It’s difficult to look at Mark Buxton’s body of work and not be impressed, after all this is the man that created many of the great Comme des Garçons scents (CDG EDP, 2, 2 Man etc) and Le Labo’s Vetiver 46 to name just a small few, and he is a perfumer with a very distinct style and approach to the art of olfaction.
So when Perfume Lovers London (a fantastic group that organises monthly perfume meet ups) offered up tickets for an evening with this renegade perfumer to discuss his creations for designer houses and his very own collection, one would have frankly been an utter fool to miss out – and miss out I certainly did not.
Mr. Buxton, with his jumbled anglo-french-german accent, is unsurprisingly an engaging character. He started the evening by discussing his interest in odour from a young age, always being fascinated by the odours, not the flavours, within the kitchen of his parents restaurant – odours such as roast chicken (which I think we all can agree is possibly the best smell on earth) amongst others.
Buxton’s introduction to perfumery is as unlikely as it is fascinating and he snappily summed his career up by describing himself as a “perfumer by coincidence”. Starting out with an interest in studying fashion, Buxton and a friend wrote to German TV show Wetten, Dass betting that they could recognise all of the perfumes in the department store Douglas.
Luckily for Buxton the people at Wetten, Dass were very keen on the idea and called straight away to get him and his friend on the show. Through sourcing and sniffing all of the samples Buxton discovered his talent for recognising odour families, using a spacial technique of slotting odours in to ‘drawers’, and whilst he may have lost his bet on live television Buxton had taken his first few steps in to the world of perfume, a world in which he now finds a permanent home.
Following his TV appearance Buxton was faced with a career dilemma, having received simultaneous offers of a place at perfumery school by Haarman & Reimer (the first company to create the fragrance genealogy), a place at fashion school and an offer to present on Television following his successful one-time appearance – thankfully for us Buxton chose perfumery and the rest, as they say, is history.
After a brief introduction to his beginnings we got to talking about and perhaps more importantly got to sniffing the perfumes. The main focus of the evening was placed firmly on Buxton’s creations for avant-garde Japanese fashion label Comme des Garçons, perfumes for which both he and the brand are famous for.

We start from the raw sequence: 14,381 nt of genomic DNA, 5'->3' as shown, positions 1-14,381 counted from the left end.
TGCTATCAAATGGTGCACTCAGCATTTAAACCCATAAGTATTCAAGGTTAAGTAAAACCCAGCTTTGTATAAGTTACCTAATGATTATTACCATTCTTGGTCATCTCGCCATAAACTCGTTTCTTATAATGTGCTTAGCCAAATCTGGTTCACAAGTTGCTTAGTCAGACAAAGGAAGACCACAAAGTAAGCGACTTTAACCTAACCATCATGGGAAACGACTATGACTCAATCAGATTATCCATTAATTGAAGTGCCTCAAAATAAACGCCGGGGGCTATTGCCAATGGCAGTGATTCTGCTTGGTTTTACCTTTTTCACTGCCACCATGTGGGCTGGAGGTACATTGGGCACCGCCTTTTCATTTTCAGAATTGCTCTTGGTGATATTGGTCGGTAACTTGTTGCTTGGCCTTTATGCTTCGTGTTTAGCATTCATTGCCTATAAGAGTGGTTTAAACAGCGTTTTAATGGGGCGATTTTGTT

In a display of excellent perfume synchronicity Buxton’s first submission managed to win the highly confidential brief for Comme des Garçons very first perfume – Comme des Garçons Eau de Parfum. The brand was looking for something that “wasn’t commercial” so Buxton gave them his olfactory interpretation of a Moroccan souk.
The result (CDG EDP) is a beautifully rich oriental awash with cinnamon and rose. Upon its release in 1994 the scent felt entirely new whilst hinting at great spice bombs of the past such as Estée Lauder’s Youth Dew and Yves Saint Laurent’s Opium. What is perhaps the most surprising part of CDG EDP’s story is that the first formula submitted by Buxton was the final version bottled and sold. Buxton joked that after going through a series of 126 modifications the brand wanted his original submission, something that doesn’t often happen in modern perfumery, with most perfumes going through a series of modifications before release.
As Buxton says “the Japanese are very faithful” and Rei Kawukubo (CDG’s founder) continued to employ him to create the brand’s perfumes. It was this successful partnership that brought the world Comme des Garçons 2 (milk, flowers and ink) and Comme des Garçons 2 Man (incense, spice and snuffed out candles) – two cult favourites that are icons within their respective genres and showcase some of Buxton’s favourite ingredients (his “MB DNA” as he calls it) such as incense, aldehydes and rhubarb.
Comme des Garçons 3 followed in 2002 and is perhaps Buxton’s most unusual creation for the house. Utilising an “overdose of rose oxide” blended with cassis, CDG 3 is a sharp, cold and milky perfume that evokes the image of a sparse, minimalist and futuristic environment. It is perhaps one of the most underrated perfumes to be released by the brand.
Buxton also spoke of the length of his formulas, which average at about 20 ingredients, a figure which is considerably less than many of his contemporaries who can use hundreds. One cannot be anything but amazed by the fact that his palate only consists of approximately 300 materials yet he has the ability (and talent) to create endless combinations of scent.
The rest of the evening was a look at Buxton’s greatest hits for a variety of brands, including his own. Personal stand outs were the highly sought after “unifaith” fragrance for Elternhaus entitled ‘Moslbuddjewchristhindao’ – a fascinating woody fragrance that incorporates notes of Jewish black bread, old leather, incense and pepper, the skanky jasmine fest of À Rebours by Friendly Fur – an animalic roll on the forest floor amongst the moss and foxes, and the deliciously fruity osmanthus with a hint of hot skin of his very own perfume Sexual Healing.
Unfortunately such engaging evenings with characters such as Mark Buxton cannot last forever and before we knew it the time had come to bid adieu to arguably one of the greatest perfumers of our time. The whole experience was incredibly eye-opening and one line that Buxton left us with really stood out as showing his constant thirst for his art:
“I’m not finished, I’m always rushing after something new”
Mark Buxton Perfumes are now available at Escentual – shop here.